If your business provides digital goods, include evidence such as an IP address or system log proving the customer downloaded the content or used your software or service.
Include a copy of your terms of service and refund policy
When it comes to disputes, fine print matters. When it comes to returns or refunds, it’s critical to provide proof that your customer agreed to and understood your terms of service at checkout, or didn’t follow your policies. A clean screenshot of how you present your terms of service or other policies during checkout is an important addition to your evidence—it’s not enough to include a text copy of these only.
Combine files of the same evidence type
You must specify an evidence type for each file you upload, and you can only submit one piece of evidence per type. For example, if you have several items representing communication with your customer (email messages, text screenshots, phone transcripts, and so on), combine them into a single file, because you can only identify one file as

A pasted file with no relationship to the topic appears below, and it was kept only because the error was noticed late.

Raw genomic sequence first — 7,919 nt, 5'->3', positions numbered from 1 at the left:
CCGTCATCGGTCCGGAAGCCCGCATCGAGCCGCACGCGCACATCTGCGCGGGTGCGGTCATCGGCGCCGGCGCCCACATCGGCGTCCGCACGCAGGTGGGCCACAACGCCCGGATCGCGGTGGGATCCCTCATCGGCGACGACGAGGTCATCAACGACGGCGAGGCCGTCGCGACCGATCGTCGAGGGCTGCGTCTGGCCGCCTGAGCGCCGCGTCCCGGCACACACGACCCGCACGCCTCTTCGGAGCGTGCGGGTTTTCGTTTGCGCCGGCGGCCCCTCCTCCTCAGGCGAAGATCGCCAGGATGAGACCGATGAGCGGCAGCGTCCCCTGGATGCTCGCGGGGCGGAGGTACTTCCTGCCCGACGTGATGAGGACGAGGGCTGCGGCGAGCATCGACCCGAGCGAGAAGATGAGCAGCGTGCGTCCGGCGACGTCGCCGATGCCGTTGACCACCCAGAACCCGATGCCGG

Formatting documents and images to upload
Include large, clear images for review. Whether you upload files through the dashboard or the API, both have limitations on the acceptable file types and the combined file size.
- Only PDF, JPEG, or PNG file types are accepted
- The combined file size can’t be more than 4.5MB
- The combined page count must be less than 50 pages
- You can compress your files with tools such as Smallpdf
When submitting documents or images as evidence, use the following recommendations to make sure they can remain legible:
- Use a 12 point font or larger